It was around five years ago that Krishna Sagar, a homeguard with the Telangana police, was strolling in his agricultural field in present-day Wanarpathy district, when he was bitten by a rat snake.
"I immediately killed it and took it to the hospital with me, so that the doctors could identify it. However, without identifying that rat snakes are non-poisonous, they gave me the anti-venom injection," Krishna narrates.
As he immediately began having a reaction, Krishna reached out to Dr Sadashivaiah, an assistant professor and a local government college lecturer.
"He came and identified the snake immediately, and said that it was non-poisonous and gave me another antidote to cancel the reaction of the anti venom. At that time, I felt bad that I had unnecessarily killed a snake, especially one that is helpful to farmers as it eats rats," Krishna added.
Thus began the journey of the 35-year-old, who is presently attached to the Wanarpathy town police station.
"I decided to learn more about snakes and study about them. I started speaking to people who knew about the reptiles and also started reading anything I could get my hands on, besides using the internet. First, I learnt to identify which snakes are poisonous and which are not," Krishna said.
"My brother had a snake catching clamp which he was not using. So, I took that and started to learn how to catch a snake and which side I should lift them from. For example, if you catch by the tail, it turns towards you and if you catch near the head, it won't be able to turn. Such things I learnt on the internet and also saw many videos of how professionals were catching snakes on YouTube. Slowly, I became more aware and learnt how to do it," he added.
Around four years ago, as Krishna began catching a few snakes after distress calls from known acquaintances, he began posting some photos on Facebook and started gaining popularity among the locals.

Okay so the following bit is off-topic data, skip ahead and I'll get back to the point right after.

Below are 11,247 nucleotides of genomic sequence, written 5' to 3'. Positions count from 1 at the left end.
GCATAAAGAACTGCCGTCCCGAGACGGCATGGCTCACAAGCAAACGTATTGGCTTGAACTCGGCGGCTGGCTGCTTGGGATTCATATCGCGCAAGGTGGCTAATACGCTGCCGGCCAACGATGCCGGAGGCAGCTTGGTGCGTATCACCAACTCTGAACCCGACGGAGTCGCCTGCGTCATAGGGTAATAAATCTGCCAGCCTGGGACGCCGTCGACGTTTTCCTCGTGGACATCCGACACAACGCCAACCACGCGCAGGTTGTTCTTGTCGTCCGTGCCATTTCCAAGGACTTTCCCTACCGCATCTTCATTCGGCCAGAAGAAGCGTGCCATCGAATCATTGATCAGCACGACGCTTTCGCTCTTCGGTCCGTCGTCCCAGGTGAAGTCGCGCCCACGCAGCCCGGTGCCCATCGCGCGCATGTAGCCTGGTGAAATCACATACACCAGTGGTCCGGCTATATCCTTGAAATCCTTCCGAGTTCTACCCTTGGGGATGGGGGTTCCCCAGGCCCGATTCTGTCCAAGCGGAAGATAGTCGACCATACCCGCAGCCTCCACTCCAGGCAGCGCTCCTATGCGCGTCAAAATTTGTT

"Once, there was a snake which found its way to a public function. At that time, some local media people had clicked photos of me and shared my number in the paper. Since then, I started receiving calls as the news went viral. It went from one call a day to two-four and it has only been increasing," Krishna said.
Krishna claims to have caught more than 500 snakes so far, as he gets at least 7 to 8 calls for help every single day. However, many times the snakes slip away as locals run away from the spot out of fear. Despite this, the homeguard rescues at least two to three snakes a day, he claims.
"It has become such that I'm a snake catcher more than a homeguard now. The calls keep coming day and night," he chuckles.
When asked if he fears that he might get bitten, Krishna says, "We have a local government hospital with a resident doctor, ambulance and medicines, so I do not fear it. At the same time, I have also been spreading awareness, appealing to people not to succumb to local treatments and directly call the ambulance or call me, because that offers them the best chance."
Krishna states that there have even been cases when people called him and he then rushed them to the hospital.
"Even now, I am training a group of around 25 students when I have time. If there is a docile snake, I take it and show them how to handle it," he says.
What does he do with the snakes that he catches? "We release them around 5 km away from Wanarpathy town, in a deep forest near Thirumalaiah gutta. We try to find water sources and leave them close by, to ensure that they are safe," he explains.